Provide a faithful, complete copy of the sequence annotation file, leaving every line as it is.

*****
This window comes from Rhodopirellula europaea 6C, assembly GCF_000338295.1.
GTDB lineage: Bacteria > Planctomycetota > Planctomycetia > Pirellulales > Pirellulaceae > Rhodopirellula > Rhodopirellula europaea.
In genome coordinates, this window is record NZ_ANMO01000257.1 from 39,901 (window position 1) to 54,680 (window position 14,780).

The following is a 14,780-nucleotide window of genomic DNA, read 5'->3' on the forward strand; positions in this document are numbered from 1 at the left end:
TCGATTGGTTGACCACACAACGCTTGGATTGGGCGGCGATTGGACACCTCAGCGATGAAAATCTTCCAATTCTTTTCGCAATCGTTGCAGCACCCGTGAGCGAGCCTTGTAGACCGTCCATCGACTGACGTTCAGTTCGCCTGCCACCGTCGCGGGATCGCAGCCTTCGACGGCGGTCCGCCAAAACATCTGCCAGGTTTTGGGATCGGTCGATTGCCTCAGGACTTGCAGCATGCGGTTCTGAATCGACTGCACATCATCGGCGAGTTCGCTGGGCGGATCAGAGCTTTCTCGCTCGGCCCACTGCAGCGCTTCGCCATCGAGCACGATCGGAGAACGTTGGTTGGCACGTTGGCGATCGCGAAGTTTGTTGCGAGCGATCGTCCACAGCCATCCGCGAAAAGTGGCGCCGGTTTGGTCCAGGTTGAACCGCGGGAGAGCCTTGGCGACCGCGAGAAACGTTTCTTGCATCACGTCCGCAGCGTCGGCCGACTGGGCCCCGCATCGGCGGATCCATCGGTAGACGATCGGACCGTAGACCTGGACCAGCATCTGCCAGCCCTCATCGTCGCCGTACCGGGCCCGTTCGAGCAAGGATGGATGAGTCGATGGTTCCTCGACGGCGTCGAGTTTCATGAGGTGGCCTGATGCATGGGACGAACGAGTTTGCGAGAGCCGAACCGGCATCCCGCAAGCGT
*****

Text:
This window comes from Rhodopirellula europaea 6C, assembly GCF_000338295.1.
GTDB lineage: Bacteria > Planctomycetota > Planctomycetia > Pirellulales > Pirellulaceae > Rhodopirellula > Rhodopirellula europaea.
In genome coordinates, this window is record NZ_ANMO01000257.1 from 39,901 (window position 1) to 54,680 (window position 14,780).

The following is a 14,780-nucleotide window of genomic DNA, read 5'->3' on the forward strand; positions in this document are numbered from 1 at the left end:
TCGATTGGTTGACCACACAACGCTTGGATTGGGCGGCGATTGGACACCTCAGCGATGAAAATCTTCCAATTCTTTTCGCAATCGTTGCAGCACCCGTGAGCGAGCCTTGTAGACCGTCCATCGACTGACGTTCAGTTCGCCTGCCACCGTCGCGGGATCGCAGCCTTCGACGGCGGTCCGCCAAAACATCTGCCAGGTTTTGGGATCGGTCGATTGCCTCAGGACTTGCAGCATGCGGTTCTGAATCGACTGCACATCATCGGCGAGTTCGCTGGGCGGATCAGAGCTTTCTCGCTCGGCCCACTGCAGCGCTTCGCCATCGAGCACGATCGGAGAACGTTGGTTGGCACGTTGGCGATCGCGAAGTTTGTTGCGAGCGATCGTCCACAGCCATCCGCGAAAAGTGGCGCCGGTTTGGTCCAGGTTGAACCGCGGGAGAGCCTTGGCGACCGCGAGAAACGTTTCTTGCATCACGTCCGCAGCGTCGGCCGACTGGGCCCCGCATCGGCGGATCCATCGGTAGACGATCGGACCGTAGACCTGGACCAGCATCTGCCAGCCCTCATCGTCGCCGTACCGGGCCCGTTCGAGCAAGGATGGATGAGTCGATGGTTCCTCGACGGCGTCGAGTTTCATGAGGTGGCCTGATGCATGGGACGAACGAGTTTGCGAGAGCCGAACCGGCATCCCGCAAGCGT